WEDNESDAY, OCTOBER 26: No one will argue that women have made some significant career gains in recent years. But despite these achievements, some key obstacles remain — particularly in the workplace.

Research on women has generally shown that working women still lack role models and mentors for leadership in corporate culture and executive positions for women are still hard to come by.

Women are sometimes overlooked for employment or promotion because of perceptions that that they require more leave to attend to family matters.

Sexual harassment is a very real and persistent problem and often difficult to identify.

Only about 10 per cent of women report their harassment and women in positions of authority are more likely to be harassed than line employees.

Women in leadership roles are seen to have more conflict as their authority is more likely to be challenged than their male counterparts.

Faced with these findings no one can argue that women still encounter very real discrimination and prejudice in the workplace and in our personal lives. 

Yet, women all over the world continue to make a difference in their lives and in the lives of others.

Bermuda is a case in point. We can look around us and see an abundance of women who work tirelessly to be of service to the community, to create opportunities for others and to contribute financially to their households. 

Glass ceilings

So why is it then that so many of us still struggle with glass ceilings, pay inequities and other work place challenges that seem to be connected to our gender? 

Some of this can be attributed to the lower values that are placed on women and our contribution in the workplace, but often we overlook the biggest obstacle to the attainment of our goals — our “GAILS” (Schneider, 2007) which drive the way we choose to confront these challenges and the choices we make to either resolve them or to remain vulnerable.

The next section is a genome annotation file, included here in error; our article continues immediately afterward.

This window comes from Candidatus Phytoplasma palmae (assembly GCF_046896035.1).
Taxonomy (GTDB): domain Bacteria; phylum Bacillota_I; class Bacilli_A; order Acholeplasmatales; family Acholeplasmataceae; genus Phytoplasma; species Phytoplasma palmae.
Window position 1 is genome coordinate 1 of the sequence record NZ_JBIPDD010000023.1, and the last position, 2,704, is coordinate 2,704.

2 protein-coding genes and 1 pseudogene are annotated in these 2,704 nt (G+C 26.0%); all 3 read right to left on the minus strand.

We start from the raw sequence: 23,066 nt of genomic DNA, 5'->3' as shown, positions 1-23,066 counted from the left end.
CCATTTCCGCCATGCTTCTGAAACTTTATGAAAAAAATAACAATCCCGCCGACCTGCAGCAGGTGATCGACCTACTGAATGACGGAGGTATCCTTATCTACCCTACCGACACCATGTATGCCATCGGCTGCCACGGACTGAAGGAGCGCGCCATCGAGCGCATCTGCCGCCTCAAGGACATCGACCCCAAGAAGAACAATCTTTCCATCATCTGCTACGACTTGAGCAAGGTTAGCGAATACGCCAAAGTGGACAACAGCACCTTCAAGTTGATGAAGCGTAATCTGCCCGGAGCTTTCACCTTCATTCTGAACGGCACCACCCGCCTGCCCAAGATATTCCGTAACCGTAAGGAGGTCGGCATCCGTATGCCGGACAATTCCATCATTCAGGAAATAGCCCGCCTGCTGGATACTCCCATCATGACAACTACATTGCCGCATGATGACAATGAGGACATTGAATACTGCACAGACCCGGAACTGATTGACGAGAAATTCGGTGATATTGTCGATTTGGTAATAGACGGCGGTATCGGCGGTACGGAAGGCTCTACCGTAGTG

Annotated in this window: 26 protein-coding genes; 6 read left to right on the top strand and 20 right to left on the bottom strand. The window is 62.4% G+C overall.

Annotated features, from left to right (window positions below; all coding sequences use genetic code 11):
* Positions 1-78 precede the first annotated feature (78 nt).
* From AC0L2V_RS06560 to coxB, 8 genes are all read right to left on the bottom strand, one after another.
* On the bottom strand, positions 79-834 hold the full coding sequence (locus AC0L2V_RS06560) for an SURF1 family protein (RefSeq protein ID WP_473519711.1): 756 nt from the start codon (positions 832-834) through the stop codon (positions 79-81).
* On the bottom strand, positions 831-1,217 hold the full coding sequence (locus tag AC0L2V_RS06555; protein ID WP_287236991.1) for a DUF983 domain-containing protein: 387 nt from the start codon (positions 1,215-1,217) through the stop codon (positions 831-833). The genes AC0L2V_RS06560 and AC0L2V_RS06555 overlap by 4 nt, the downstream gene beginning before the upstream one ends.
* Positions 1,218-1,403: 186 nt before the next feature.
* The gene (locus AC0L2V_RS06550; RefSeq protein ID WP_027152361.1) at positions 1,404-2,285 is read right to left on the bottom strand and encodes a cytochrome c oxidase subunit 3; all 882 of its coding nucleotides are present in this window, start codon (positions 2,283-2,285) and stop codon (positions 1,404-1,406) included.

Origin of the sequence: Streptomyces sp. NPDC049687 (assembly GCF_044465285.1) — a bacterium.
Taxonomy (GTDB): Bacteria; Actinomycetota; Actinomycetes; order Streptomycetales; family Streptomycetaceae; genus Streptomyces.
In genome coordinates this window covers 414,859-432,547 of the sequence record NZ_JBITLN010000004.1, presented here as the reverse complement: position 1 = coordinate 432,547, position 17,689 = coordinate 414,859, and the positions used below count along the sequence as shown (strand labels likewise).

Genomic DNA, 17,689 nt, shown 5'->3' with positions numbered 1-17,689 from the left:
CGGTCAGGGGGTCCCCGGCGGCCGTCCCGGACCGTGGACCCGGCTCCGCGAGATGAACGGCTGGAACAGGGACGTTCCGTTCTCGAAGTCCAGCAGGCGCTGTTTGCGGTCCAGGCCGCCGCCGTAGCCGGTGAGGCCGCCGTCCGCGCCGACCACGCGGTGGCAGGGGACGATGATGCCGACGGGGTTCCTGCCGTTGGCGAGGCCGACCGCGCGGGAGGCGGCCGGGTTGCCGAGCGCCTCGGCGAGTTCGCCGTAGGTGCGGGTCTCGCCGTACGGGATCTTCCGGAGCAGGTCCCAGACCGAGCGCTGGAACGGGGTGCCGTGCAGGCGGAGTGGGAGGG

GAIL is an acronym for:

  • The “Gremlin”, that inner voice that tells us that we are not good enough or we can’t succeed.
    It’s made up of all those hurtful remarks we’ve ever heard about ourselves from others and our past mistakes.
  • The “Assumptions” we make that things never change or improve. They consist of the past failures or unpleasant things that have happened to us that we continue to replay in our heads.
  • The “Interpretations” that we put on things that are happening now based on what might have happened in the past. They prevent us from approaching our challenges from a new perspective and applying creative thinking to resolve our problems.
  • The Limiting beliefs that we hold about life, people and our circumstances that keep us from trying a different approach — or even trying at all.

Sometimes when confronted with challenges in the workplace and our personal lives, we need to step back, do a self reflection and determine which “GAIL” is driving our emotional response to the situation. 

Once we successfully deal with the “GAIL” in our heads, we might discover that other “storm” is only a slight gust of wind in comparison and that we are far more empowered than we believe to overcome the obstacles that confront us.

Dr Eugenie Simmons is the corporate services manager at the Bermuda Post Office and a professional life coach. She can be reached on 297-7726 or emsimmons@gov.bm.